I can’t remember a time when we have seen such widespread “panic buying” all over the nation. Today I spoke with someone that just visited the closest Wal-Mart in this area, and I was told that there are empty shelves all over the store. There are very few canned goods left, some of the most essential medications have been cleaned out, and there was nothing left in the long-term storable food section at all. Of course similar things are being reported at major retail stores all across the United States. All of a sudden, fear of COVID-19 has motivated thousands upon thousands of Americans to start prepping like crazy. But most of the population is still not taking this crisis seriously enough. As the number of confirmed cases all over the world continues to rise at an exponential rate, what are the stores going to look like when most of the country finally realizes that they should be prepping for an extended pandemic?
Over the past several days, this coronavirus outbreak has escalated significantly.
From Saturday to Sunday, the number of confirmed cases in Italy jumped by 50 percent…
Italy reported a 50% increase in coronavirus cases Sunday, as the US further restricted travel and the famed La Scala opera house closed.
Italy’s Civil Protection Authority reported the country now has 1,694 confirmed coronavirus cases, up from 1,128 confirmed cases on Saturday. Thirty-four people have died.
And in Germany, the number of confirmed cases actually doubled in just 24 hours.
A “boom” of confirmed cases of the coronavirus that has now killed more than 3,000 people around the world — including two in the U.S. — could already be racing across America despite ramped-up efforts to contain the outbreak, experts say.
The spread of the virus by “community transmissions” is an indication that we could indeed be looking at the tip of the iceberg,” Ogbonnaya Omenka, an assistant professor and public health specialist at Butler University’s College of Pharmacy and Health Sciences, told USA TODAY on Sunday.
Overall, the number of confirmed cases outside of China has more than tripled over the past week. If we continue to see that sort of a growth rate, there will be more than a million confirmed cases outside of China just five weeks from now.
I don’t think that it will happen that quickly, and let us pray that we don’t hit that number at all, but right now this outbreak is starting to spiral out of control.
As fear of this virus rises, grocery stores from coast to coast are stocking up on essential supplies in an effort “to prevent shortages”…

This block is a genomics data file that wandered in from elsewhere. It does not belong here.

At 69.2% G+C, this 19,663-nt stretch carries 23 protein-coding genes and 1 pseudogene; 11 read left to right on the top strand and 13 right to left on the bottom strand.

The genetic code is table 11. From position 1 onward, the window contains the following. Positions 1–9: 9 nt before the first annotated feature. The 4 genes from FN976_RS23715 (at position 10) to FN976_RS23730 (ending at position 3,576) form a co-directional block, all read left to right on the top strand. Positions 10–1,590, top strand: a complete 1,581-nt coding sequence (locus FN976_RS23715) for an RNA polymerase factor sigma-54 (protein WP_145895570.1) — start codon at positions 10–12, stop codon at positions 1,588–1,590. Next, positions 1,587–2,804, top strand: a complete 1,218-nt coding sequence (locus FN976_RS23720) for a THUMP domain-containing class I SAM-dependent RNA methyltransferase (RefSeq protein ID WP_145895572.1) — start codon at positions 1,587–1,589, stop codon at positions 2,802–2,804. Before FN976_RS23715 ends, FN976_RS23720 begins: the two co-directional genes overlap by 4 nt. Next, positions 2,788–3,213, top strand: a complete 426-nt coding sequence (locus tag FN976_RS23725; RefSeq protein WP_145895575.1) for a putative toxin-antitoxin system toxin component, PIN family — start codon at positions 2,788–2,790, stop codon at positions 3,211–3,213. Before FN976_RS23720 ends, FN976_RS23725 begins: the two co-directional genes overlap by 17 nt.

Now grocers are working to prevent shortages and preparing for a spike in demand for disinfectants and long-lasting items such as pasta and canned food. Some are ramping up orders from suppliers.
“This is like a natural disaster, but it’s an illness,” said Doug Baker, vice president of industry relations at FMI, a trade group for food retailers.
In the short-term, hopefully things won’t be too bad.
But without a doubt global supply chains are becoming extremely strained due to the widespread shutdowns inside of China, and that has led one analyst to predict “empty shelves in Target and Walmart as early as April”…
“Literally, empty shelves in Target and Walmart as early as April,” predicts David Iwinski, a local China business consultant who once ran a factory in China.
Most retail stores are likely to have shortages because the coronavirus in China is hampering the manufacture of products shipped to America.
If there are things that you need to go buy, you need to do it now, because thousands upon thousands of Americans are already storming the stores.
In Los Angeles, a local Costco was quickly raided of the most essential supplies when the store opened on Saturday morning…
At a Costco Wholesale market in Los Angeles Saturday morning, a swarm of shoppers loaded up carts with essential items to prepare for a possible period of quarantine.
According to the chain, water, paper towels and Clorox disinfecting wipes were the most in-demand products.
And up in northern California, photos of completely empty shelves over the weekend were rapidly shared on social media…
On social media, residents further north shared shocking photos and videos from Costco centers in San Francisco.